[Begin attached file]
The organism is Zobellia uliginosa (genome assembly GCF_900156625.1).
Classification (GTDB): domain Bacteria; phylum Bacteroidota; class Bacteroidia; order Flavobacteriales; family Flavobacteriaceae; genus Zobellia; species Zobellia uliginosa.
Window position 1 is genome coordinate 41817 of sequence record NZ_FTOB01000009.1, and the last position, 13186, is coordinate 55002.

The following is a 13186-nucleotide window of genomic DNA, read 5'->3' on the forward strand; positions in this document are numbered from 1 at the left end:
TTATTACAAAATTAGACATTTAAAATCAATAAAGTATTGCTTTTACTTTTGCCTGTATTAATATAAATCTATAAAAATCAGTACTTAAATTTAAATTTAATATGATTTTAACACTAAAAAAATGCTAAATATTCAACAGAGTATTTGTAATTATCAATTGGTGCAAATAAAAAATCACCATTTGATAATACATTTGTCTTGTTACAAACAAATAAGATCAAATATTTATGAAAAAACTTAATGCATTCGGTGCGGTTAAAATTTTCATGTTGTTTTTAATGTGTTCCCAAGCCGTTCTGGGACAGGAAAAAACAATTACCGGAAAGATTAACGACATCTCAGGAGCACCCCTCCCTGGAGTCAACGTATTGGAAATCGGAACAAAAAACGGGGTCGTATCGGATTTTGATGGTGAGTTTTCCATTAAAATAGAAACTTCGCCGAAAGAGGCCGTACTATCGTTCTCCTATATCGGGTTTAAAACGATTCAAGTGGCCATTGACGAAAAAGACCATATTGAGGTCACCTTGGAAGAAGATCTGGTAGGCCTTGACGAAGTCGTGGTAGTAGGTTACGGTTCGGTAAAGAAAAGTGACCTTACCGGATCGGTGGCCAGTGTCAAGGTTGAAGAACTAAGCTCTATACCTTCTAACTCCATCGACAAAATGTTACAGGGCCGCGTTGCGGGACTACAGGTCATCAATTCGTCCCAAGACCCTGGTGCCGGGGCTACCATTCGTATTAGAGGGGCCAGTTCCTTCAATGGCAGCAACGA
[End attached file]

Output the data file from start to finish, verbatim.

The organism is Zobellia uliginosa (genome assembly GCF_900156625.1).
Classification (GTDB): domain Bacteria; phylum Bacteroidota; class Bacteroidia; order Flavobacteriales; family Flavobacteriaceae; genus Zobellia; species Zobellia uliginosa.
Window position 1 is genome coordinate 41817 of sequence record NZ_FTOB01000009.1, and the last position, 13186, is coordinate 55002.

The following is a 13186-nucleotide window of genomic DNA, read 5'->3' on the forward strand; positions in this document are numbered from 1 at the left end:
TTATTACAAAATTAGACATTTAAAATCAATAAAGTATTGCTTTTACTTTTGCCTGTATTAATATAAATCTATAAAAATCAGTACTTAAATTTAAATTTAATATGATTTTAACACTAAAAAAATGCTAAATATTCAACAGAGTATTTGTAATTATCAATTGGTGCAAATAAAAAATCACCATTTGATAATACATTTGTCTTGTTACAAACAAATAAGATCAAATATTTATGAAAAAACTTAATGCATTCGGTGCGGTTAAAATTTTCATGTTGTTTTTAATGTGTTCCCAAGCCGTTCTGGGACAGGAAAAAACAATTACCGGAAAGATTAACGACATCTCAGGAGCACCCCTCCCTGGAGTCAACGTATTGGAAATCGGAACAAAAAACGGGGTCGTATCGGATTTTGATGGTGAGTTTTCCATTAAAATAGAAACTTCGCCGAAAGAGGCCGTACTATCGTTCTCCTATATCGGGTTTAAAACGATTCAAGTGGCCATTGACGAAAAAGACCATATTGAGGTCACCTTGGAAGAAGATCTGGTAGGCCTTGACGAAGTCGTGGTAGTAGGTTACGGTTCGGTAAAGAAAAGTGACCTTACCGGATCGGTGGCCAGTGTCAAGGTTGAAGAACTAAGCTCTATACCTTCTAACTCCATCGACAAAATGTTACAGGGCCGCGTTGCGGGACTACAGGTCATCAATTCGTCCCAAGACCCTGGTGCCGGGGCTACCATTCGTATTAGAGGGGCCAGTTCCTTCAATGGCAGCAACGA